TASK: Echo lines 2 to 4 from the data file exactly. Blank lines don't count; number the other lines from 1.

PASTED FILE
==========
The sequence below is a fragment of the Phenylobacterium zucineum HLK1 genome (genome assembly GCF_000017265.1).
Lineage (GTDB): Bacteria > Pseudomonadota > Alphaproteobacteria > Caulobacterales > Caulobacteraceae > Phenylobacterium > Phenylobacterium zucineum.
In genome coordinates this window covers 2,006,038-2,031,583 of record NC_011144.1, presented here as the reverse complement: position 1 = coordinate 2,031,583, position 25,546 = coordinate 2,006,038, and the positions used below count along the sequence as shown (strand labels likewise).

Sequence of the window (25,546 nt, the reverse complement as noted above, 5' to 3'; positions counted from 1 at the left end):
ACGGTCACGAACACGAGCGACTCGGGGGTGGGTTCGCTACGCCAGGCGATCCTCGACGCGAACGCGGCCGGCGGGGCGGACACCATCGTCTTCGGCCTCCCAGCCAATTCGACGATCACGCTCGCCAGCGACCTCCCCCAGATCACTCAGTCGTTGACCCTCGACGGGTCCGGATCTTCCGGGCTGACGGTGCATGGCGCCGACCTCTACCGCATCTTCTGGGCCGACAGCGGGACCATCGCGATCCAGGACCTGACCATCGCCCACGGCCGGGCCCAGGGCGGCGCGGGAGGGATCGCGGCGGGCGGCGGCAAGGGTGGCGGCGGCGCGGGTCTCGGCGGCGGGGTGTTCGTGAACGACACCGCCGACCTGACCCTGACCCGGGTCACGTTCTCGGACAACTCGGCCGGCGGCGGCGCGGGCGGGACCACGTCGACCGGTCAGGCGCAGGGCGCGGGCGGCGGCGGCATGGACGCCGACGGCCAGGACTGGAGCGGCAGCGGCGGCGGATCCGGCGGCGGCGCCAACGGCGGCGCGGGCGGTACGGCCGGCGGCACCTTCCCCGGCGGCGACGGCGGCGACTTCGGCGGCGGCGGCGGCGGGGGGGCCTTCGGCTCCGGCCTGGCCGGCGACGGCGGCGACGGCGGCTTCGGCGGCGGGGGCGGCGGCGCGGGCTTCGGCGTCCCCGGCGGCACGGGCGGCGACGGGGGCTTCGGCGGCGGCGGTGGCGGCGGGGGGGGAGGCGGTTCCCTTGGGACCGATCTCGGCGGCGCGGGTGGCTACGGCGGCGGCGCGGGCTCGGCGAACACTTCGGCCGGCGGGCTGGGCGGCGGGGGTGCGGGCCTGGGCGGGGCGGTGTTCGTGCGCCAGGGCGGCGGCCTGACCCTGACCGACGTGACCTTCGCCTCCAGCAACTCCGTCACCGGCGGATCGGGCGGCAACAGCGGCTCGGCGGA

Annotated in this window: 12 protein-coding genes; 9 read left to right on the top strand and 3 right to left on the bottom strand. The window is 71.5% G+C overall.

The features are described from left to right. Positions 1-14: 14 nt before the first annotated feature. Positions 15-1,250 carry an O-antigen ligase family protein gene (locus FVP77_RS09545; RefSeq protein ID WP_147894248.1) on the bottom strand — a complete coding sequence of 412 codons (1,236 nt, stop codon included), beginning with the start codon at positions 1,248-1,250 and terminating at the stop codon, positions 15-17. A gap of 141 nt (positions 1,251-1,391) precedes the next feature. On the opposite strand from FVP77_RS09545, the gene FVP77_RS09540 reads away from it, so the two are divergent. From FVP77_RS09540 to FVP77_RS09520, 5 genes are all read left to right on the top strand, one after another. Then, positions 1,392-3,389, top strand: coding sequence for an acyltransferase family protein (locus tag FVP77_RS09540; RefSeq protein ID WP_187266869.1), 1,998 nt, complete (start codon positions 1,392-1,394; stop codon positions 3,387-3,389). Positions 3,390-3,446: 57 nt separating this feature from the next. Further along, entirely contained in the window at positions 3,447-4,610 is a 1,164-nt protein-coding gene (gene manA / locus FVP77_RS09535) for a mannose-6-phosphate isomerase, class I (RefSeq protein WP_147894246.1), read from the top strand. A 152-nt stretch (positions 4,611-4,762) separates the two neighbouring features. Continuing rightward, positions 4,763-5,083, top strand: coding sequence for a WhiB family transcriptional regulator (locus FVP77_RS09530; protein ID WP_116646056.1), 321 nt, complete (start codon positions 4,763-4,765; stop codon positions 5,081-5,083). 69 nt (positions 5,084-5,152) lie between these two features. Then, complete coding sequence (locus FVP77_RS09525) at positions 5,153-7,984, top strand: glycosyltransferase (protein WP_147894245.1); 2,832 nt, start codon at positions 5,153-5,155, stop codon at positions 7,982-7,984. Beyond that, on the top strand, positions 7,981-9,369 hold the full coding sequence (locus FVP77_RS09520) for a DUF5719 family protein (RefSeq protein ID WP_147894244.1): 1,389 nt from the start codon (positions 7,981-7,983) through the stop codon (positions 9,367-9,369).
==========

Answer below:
Lineage (GTDB): Bacteria > Pseudomonadota > Alphaproteobacteria > Caulobacterales > Caulobacteraceae > Phenylobacterium > Phenylobacterium zucineum.
In genome coordinates this window covers 2,006,038-2,031,583 of record NC_011144.1, presented here as the reverse complement: position 1 = coordinate 2,031,583, position 25,546 = coordinate 2,006,038, and the positions used below count along the sequence as shown (strand labels likewise).

Sequence of the window (25,546 nt, the reverse complement as noted above, 5' to 3'; positions counted from 1 at the left end):